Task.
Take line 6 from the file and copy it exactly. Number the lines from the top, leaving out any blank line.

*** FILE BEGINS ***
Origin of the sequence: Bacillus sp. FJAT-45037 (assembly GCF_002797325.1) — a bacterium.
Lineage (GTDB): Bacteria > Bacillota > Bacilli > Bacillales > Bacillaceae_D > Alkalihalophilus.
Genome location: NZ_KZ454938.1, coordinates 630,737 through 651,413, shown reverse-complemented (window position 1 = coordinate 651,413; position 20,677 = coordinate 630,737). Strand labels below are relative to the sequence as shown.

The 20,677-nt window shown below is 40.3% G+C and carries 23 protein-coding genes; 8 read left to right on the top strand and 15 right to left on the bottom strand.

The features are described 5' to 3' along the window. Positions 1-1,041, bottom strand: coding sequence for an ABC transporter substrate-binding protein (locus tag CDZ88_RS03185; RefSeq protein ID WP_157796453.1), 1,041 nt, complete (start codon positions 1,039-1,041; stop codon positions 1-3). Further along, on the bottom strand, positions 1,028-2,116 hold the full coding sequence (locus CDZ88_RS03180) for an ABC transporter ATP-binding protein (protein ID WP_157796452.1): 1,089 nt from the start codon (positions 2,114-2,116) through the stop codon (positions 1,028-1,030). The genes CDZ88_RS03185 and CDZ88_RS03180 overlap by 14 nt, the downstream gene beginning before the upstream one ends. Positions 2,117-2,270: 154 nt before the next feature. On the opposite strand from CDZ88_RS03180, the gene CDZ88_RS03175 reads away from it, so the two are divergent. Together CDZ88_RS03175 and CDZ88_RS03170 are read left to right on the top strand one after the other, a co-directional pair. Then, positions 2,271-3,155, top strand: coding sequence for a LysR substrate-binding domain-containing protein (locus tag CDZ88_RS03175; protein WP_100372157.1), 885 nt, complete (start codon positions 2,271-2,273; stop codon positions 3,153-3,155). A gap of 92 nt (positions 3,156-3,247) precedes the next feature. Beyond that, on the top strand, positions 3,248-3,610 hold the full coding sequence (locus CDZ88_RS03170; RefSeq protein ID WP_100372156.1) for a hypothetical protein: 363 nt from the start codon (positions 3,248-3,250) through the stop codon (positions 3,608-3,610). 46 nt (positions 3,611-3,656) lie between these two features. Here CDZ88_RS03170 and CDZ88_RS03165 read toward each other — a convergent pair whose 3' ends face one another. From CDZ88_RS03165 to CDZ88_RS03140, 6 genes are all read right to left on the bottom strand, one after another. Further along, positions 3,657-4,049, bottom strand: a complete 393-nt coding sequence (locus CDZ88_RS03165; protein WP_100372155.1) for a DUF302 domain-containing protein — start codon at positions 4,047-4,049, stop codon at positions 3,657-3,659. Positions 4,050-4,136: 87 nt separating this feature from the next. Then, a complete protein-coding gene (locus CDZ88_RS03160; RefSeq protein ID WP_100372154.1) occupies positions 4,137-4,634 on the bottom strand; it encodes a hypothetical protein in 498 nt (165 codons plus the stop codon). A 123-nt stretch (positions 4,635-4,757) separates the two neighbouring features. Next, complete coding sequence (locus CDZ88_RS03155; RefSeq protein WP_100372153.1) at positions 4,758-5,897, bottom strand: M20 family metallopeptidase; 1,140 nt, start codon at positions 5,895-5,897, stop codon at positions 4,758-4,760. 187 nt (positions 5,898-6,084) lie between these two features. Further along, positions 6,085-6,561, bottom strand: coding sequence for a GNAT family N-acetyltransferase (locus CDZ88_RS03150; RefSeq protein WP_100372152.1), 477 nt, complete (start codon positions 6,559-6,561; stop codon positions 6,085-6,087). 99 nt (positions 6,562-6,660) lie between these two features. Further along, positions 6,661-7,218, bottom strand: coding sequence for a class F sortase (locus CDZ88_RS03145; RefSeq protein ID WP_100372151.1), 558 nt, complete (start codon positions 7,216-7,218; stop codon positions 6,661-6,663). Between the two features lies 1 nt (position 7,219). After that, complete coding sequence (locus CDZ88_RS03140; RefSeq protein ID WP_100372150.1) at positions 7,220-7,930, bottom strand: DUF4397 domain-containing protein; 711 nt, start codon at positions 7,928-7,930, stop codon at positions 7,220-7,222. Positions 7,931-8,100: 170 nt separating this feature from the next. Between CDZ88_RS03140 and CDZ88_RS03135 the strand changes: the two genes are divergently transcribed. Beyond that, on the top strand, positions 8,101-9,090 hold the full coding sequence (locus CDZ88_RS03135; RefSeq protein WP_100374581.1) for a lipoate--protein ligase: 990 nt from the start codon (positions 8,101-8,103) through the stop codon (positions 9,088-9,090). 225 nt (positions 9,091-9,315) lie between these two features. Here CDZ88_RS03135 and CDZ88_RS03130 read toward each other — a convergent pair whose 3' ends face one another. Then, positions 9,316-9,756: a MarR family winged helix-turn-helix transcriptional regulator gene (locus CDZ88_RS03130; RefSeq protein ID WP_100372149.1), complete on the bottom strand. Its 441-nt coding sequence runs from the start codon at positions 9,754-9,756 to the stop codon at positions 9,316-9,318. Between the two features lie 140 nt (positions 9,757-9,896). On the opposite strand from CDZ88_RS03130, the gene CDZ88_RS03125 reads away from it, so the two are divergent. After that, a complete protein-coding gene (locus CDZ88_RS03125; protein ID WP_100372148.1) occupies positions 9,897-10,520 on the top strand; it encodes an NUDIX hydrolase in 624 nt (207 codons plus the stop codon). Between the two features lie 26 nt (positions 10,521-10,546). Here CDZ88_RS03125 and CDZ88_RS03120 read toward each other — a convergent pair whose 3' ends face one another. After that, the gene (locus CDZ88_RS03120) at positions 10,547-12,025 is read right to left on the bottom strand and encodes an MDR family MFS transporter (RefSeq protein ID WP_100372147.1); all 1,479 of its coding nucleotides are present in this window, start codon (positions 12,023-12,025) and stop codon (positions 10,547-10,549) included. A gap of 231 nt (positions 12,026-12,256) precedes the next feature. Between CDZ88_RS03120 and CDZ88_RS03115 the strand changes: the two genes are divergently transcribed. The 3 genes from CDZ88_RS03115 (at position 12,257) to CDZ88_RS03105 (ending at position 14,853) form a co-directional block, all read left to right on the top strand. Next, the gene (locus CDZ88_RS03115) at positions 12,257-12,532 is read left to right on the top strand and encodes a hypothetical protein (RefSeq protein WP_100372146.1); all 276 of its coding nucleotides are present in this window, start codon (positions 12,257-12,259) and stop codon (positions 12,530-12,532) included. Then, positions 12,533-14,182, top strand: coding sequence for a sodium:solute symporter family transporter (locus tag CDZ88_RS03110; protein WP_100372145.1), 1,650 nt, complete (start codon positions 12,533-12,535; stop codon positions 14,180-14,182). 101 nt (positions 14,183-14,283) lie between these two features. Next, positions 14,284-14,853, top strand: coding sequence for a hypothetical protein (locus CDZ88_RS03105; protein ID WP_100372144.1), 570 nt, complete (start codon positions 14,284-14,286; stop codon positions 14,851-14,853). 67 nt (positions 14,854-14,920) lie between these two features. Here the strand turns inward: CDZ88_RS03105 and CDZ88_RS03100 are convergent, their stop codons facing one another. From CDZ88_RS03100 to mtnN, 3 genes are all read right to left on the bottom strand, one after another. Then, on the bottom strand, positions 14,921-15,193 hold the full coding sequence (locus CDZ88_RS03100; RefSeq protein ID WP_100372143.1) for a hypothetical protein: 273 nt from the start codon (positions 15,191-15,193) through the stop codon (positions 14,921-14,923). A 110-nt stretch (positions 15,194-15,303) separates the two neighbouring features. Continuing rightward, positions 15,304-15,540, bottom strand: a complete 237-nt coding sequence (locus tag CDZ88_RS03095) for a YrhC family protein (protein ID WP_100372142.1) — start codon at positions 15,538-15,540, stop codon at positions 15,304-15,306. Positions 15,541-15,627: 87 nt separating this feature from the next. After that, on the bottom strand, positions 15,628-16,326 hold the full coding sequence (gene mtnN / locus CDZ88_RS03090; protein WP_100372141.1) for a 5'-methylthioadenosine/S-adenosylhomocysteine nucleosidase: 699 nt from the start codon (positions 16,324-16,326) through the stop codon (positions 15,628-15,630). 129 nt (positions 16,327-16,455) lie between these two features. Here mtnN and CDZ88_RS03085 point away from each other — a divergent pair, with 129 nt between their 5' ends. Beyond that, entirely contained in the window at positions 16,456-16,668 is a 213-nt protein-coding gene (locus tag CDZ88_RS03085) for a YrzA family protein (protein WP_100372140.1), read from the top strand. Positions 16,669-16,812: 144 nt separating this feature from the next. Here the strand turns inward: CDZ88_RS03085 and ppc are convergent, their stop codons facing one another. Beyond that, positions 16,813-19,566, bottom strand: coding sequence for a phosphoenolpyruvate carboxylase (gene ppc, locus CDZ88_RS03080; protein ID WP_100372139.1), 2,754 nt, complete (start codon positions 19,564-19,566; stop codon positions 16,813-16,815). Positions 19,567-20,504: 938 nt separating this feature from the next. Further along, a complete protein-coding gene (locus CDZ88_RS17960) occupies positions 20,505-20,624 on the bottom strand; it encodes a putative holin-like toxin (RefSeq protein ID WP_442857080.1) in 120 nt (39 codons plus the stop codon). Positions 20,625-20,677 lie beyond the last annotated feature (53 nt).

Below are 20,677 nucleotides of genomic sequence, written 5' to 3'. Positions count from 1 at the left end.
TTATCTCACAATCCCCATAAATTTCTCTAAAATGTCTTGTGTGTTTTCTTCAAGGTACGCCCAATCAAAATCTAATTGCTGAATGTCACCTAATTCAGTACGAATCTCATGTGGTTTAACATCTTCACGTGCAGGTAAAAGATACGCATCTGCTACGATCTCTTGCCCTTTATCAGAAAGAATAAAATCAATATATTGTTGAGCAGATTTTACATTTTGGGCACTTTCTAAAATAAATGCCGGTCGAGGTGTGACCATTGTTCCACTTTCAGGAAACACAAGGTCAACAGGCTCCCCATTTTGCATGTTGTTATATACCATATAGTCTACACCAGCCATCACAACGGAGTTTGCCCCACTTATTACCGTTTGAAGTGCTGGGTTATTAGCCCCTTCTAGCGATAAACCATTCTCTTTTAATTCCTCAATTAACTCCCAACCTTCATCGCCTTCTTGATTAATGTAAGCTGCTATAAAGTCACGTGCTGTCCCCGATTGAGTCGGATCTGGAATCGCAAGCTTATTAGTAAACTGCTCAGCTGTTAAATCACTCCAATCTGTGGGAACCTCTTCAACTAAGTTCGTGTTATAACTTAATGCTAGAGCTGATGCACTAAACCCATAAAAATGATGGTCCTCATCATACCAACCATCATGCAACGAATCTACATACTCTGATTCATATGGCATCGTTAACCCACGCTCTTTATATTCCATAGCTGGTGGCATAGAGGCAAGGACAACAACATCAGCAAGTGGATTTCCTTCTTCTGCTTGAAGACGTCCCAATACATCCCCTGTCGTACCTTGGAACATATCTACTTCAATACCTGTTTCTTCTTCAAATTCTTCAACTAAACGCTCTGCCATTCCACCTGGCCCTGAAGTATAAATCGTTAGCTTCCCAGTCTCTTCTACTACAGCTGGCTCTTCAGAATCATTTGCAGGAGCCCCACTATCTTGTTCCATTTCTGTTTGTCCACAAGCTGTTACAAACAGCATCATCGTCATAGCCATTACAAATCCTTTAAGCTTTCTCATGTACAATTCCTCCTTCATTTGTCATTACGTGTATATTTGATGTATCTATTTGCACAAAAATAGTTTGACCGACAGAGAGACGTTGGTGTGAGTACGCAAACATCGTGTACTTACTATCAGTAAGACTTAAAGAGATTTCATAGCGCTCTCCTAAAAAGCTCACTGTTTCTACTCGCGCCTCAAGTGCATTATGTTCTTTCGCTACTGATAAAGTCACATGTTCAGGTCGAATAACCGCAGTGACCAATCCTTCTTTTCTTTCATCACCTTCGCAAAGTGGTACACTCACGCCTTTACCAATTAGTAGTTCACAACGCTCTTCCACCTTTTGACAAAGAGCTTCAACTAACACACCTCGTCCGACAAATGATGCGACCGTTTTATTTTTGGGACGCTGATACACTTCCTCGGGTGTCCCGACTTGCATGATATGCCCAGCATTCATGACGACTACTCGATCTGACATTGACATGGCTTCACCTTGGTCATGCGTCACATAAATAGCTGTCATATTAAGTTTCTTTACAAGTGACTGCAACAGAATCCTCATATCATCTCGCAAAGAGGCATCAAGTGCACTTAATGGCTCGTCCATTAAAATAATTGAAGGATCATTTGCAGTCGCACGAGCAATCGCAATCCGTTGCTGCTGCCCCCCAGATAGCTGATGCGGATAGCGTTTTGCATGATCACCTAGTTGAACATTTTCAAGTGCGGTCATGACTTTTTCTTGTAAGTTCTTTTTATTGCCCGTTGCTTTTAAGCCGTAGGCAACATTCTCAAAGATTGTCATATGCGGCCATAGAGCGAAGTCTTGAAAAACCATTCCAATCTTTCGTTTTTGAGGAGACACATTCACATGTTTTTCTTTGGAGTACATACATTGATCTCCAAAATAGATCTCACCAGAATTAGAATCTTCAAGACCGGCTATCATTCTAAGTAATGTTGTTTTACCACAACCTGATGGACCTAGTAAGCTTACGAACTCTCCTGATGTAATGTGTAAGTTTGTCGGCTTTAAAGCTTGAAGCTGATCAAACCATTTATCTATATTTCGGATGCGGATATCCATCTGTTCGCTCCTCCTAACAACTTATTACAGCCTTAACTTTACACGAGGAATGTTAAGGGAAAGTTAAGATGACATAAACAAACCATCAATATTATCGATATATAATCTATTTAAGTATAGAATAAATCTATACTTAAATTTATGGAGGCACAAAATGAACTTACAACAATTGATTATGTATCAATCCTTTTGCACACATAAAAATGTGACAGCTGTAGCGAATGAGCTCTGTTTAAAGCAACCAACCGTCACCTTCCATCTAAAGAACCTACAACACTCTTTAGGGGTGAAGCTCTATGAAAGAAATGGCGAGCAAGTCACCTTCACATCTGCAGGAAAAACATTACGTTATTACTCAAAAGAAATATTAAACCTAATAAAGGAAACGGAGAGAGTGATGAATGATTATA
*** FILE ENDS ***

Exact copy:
Below are 20,677 nucleotides of genomic sequence, written 5' to 3'. Positions count from 1 at the left end.